(2008), and People v. Macri, 2011 IL App (2d)
100325, a postconviction petition could not be reinstated
more than one year after it was voluntarily withdrawn. In his
reply, defendant argued, inter alia, that his
situation was distinguishable from Macri because the
supreme court had remanded some of his postconviction claims
for an evidentiary hearing and because section 122-5 of the
Postconviction Act (725 ILCS 122-5 (West 2014)) allowed the
trial court to extend the time for filing pleadings.
8 On September 8, 2014, the trial court denied
defendant's motion to reinstate as untimely pursuant to
the cases cited by the State. The trial court denied
defendant's motion to reconsider on October 21, 2014.
This court granted defendant's motion for leave to file a
late notice of appeal.
9 II. ANALYSIS
10 On appeal, defendant contests the trial court's denial
of his motion to reinstate. As the trial court denied the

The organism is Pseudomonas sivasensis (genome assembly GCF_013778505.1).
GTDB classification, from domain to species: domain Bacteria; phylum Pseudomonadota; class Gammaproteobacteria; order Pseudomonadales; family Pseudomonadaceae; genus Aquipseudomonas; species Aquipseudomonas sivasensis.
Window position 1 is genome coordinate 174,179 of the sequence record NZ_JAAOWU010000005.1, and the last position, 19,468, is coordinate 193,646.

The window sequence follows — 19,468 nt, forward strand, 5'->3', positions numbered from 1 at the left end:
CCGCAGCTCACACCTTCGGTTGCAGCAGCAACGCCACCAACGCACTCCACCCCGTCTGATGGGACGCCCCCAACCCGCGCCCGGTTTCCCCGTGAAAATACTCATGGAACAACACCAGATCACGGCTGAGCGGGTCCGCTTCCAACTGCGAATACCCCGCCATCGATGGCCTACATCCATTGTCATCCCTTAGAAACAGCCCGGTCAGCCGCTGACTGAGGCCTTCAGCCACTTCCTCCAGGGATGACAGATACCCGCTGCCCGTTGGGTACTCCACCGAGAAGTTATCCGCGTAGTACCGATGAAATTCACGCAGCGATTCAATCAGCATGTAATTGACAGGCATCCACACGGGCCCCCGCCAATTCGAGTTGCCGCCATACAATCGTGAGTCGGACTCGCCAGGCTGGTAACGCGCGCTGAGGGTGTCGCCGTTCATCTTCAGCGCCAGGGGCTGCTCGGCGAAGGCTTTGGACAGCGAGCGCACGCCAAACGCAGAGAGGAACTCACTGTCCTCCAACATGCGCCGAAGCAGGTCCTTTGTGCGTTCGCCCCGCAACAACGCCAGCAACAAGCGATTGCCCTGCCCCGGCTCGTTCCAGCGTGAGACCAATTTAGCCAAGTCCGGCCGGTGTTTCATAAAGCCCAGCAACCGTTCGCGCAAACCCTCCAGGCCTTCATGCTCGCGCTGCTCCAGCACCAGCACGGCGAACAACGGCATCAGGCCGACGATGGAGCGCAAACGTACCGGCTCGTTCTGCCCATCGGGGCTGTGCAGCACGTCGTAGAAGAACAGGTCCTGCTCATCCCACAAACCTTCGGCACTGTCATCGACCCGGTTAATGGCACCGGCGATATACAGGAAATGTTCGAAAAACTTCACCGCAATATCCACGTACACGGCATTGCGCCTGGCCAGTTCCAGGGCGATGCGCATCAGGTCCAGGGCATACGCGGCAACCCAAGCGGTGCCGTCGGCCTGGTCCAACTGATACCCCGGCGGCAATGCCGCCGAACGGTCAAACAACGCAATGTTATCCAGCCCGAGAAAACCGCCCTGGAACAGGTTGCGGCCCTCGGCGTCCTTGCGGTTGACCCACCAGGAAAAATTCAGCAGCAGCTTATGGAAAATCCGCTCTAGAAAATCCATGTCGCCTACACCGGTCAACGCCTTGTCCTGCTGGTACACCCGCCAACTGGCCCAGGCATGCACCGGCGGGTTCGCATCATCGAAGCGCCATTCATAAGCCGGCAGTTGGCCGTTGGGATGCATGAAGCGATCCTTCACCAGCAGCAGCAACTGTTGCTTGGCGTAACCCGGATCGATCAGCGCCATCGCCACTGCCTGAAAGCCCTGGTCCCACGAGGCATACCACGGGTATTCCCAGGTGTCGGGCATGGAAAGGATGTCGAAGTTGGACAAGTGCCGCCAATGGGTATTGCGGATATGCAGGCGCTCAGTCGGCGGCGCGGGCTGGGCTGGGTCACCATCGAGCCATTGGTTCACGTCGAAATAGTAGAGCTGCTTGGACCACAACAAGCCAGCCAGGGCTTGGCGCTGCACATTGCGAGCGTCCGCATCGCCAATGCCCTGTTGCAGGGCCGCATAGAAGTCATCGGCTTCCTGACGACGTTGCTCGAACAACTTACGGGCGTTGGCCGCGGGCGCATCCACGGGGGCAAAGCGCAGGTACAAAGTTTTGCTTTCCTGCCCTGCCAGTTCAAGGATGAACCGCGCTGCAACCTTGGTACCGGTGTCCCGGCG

petition as untimely as a matter of law, we review its ruling
de novo. See English, 381 Ill.App.3d at
11 We begin by examining English and Macri,
the cases relied on by the trial court. In English,
the defendant was granted leave to voluntarily dismiss his
postconviction petition without prejudice. English,
381 Ill.App.3d at 907. He then sought to reinstate it within
one year, but the trial court denied his motion. Id.
On appeal, the court stated as follows. Section 122-5 of the
Postconviction Act (725 ILCS 5/122-5 (West 2004)) gives the
trial court the discretion to allow the voluntary withdrawal
of a postconviction petition at any time before judgment is
entered. English, 381 Ill.App.3d at 909. The
voluntary withdrawal of a postconviction petition is the
equivalent of a voluntary dismissal in a civil case.